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Tuesday, August 7, 2007

Windows XP - Task manager's performance tab

Ok, today I'd like to share the information of the task manager's performance tab in Windows XP.'s just a piece of information. Maybe it's quite boring for you guys (me too). But never mind, I still want to publish this post so that easy for me to make a reference in the future.

What is Windows Task Manager?

Windows Task Manager displays information about the performance of your computer and the programs and processes that are running on your computer. You can use Task Manager to start programs, to start or to end processes, and to view a dynamic display of your computer's performance.

There are 4 ways to start the Windows Task Manager:-
  • Go to Run (Windows+R), type taskmgr and press ENTER.
  • Press CTRL+ALT+DELETE, and then click Task Manager.
  • Right-click an empty area of the taskbar, and then click Task Manager.
and what is the Task Manager's performance for?

The Task Manager's Performance tab provides the best way to monitor the memory that has been used in your system.

Further info about Task Manager's performance:-

1. Total

Handles - Lets a program use system resources such as registry keys, fonts, and bitmaps. Sometimes, poorly written programs don't close their handles down when the program closes, leading to memory loss. As a practical matter, you won't need to monitor this number.

Threads - A discrete portion of a program executing a single task independently of other parts of a program. Again, as a practical matter, you won't need to monitor this number.

Processes - Reports on the number of programs and services (processes) currently running on your system. Monitor this to see whether you have too many programs and services running on your PC.

2. Commit Charge (K)

Total - The total amount of physical memory (RAM) and virtual memory (page file) currently in use, in kilobytes. The more programs, files, and data you have open, the greater your commit charge will be. The greater the commit charge, the more demands will be put on your system. To reduce the commit charge, close programs and files, especially large files.

Limit - Reports on the total amount of physical and virtual memory that is currently available for your PC, measured in kilobytes. To increase the limit, you can increase the Page File size (see article 4.9 "Optimize Your Swap File Size") or add RAM to your system.

Peak - Reports on the highest total amount of memory, measured in kilobytes, that has been in use during your current session. Check this value each session to see whether the Peak value is frequently at or near the Limit value. If it is, you need to increase your memory, by either adding RAM or increasing your Page File size.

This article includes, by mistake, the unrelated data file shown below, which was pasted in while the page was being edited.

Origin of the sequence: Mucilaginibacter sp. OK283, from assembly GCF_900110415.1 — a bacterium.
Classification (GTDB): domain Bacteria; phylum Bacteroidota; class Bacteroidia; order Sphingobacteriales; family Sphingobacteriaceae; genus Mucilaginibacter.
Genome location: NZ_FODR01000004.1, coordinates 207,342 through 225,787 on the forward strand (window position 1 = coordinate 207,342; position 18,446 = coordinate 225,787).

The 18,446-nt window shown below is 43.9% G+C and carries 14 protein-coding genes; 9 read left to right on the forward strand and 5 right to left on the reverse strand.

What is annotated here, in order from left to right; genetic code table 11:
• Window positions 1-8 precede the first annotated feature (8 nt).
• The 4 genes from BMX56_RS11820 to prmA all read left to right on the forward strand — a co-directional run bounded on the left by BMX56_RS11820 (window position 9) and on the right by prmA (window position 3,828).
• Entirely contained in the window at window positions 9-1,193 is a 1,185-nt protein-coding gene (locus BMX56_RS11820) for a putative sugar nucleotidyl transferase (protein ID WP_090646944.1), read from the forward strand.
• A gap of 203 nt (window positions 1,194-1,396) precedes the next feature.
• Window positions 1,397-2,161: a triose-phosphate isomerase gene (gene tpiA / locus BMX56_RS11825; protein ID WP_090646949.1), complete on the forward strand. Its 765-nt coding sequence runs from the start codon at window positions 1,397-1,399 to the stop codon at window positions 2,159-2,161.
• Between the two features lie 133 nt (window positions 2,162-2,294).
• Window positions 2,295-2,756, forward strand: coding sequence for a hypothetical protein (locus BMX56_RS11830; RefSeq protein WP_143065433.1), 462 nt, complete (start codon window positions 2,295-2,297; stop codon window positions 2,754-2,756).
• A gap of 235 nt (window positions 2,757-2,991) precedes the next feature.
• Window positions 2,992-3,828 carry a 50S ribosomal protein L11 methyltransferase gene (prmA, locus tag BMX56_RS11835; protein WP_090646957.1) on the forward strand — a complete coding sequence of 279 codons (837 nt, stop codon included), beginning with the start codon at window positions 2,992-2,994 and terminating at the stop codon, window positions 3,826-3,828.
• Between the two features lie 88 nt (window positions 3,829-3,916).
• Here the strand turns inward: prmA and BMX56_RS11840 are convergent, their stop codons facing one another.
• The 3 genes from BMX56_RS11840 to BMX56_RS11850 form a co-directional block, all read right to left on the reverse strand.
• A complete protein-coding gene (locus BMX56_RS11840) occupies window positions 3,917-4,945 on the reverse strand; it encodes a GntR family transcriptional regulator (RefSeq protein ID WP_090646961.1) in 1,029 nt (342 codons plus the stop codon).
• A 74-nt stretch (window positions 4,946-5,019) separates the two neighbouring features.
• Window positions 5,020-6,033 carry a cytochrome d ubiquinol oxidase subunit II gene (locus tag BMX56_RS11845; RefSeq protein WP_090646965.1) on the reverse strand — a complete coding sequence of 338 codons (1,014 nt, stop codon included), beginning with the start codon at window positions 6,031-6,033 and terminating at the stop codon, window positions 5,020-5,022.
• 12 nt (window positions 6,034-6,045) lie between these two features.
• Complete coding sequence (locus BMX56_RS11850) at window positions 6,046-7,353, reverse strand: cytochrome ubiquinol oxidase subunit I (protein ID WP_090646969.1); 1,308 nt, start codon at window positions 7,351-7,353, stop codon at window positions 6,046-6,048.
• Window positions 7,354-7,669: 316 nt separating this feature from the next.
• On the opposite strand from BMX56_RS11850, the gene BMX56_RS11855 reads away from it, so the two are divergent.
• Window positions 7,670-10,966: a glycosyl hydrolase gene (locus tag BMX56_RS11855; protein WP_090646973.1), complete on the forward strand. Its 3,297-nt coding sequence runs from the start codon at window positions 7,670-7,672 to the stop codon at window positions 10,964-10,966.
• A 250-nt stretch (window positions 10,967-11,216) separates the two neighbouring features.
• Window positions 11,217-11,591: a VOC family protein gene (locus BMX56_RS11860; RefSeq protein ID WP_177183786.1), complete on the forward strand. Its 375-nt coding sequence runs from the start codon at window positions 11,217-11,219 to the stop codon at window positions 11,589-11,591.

3. Physical Memory (K)

Total - Displays the total amount of RAM in your PC, in kilobytes. This number can be confusing; to find out the amount of RAM in megabytes, divide it by 1,024.

Available - Reports on the total amount of RAM, in kilobytes, currently available. When available RAM is used up, your system begins to use its Page File.

System Cache - Reports on the total amount of RAM, in kilobytes, that is being used for the most recently accessed data and programs. Programs and data can be in the system cache even after they have been closed down; the PC looks to the system cache first when opening a program or file, since it can be opened from the cache faster than from the hard disk.

4. Kernel Memory (K)

Total - The total amount of memory, in kilobytes, in use by the primary components of the XP kernel. The kernel is the core programs and files that make up the operating system.

Paged - The total amount of memory in a Page File, in kilobytes, used by the primary components of XP.

Nonpaged - The total amount of memory of RAM, in kilobytes, used by the primary components of XP.


If the Total Commit Charge exceeds the Total Physical Memory, you probably need more RAM. When the Commit Charge is regularly higher than the Physical Memory available, it means that you have to regularly use a Page File, which slows your system down. Buy more RAM; it's inexpensive and will boost system performance.

Before running a memory-intensive application, use the Processes Tab to identify memory-hogging applications, and close them down. The Processes tab of the Task Manager lists every process and program in use and shows the total amount of memory each uses. Click twice on the Mem Usage heading on the tab to reorder the list of programs and processes so that those that require most memory show up at the top. Close down programs that you don't really need before running a memory-intensive application.

If the Peak Commit Charge is frequently at or near the Limit Commit Charge, you need to increase your memory. When this occurs, it means that your PC is frequently out of memory or close to being out of memory. Either add RAM or increase your Page File size.

Yeahhh..that's all. I hope this information was useful for you guys.

Credits: How to use Windows Task Manager?

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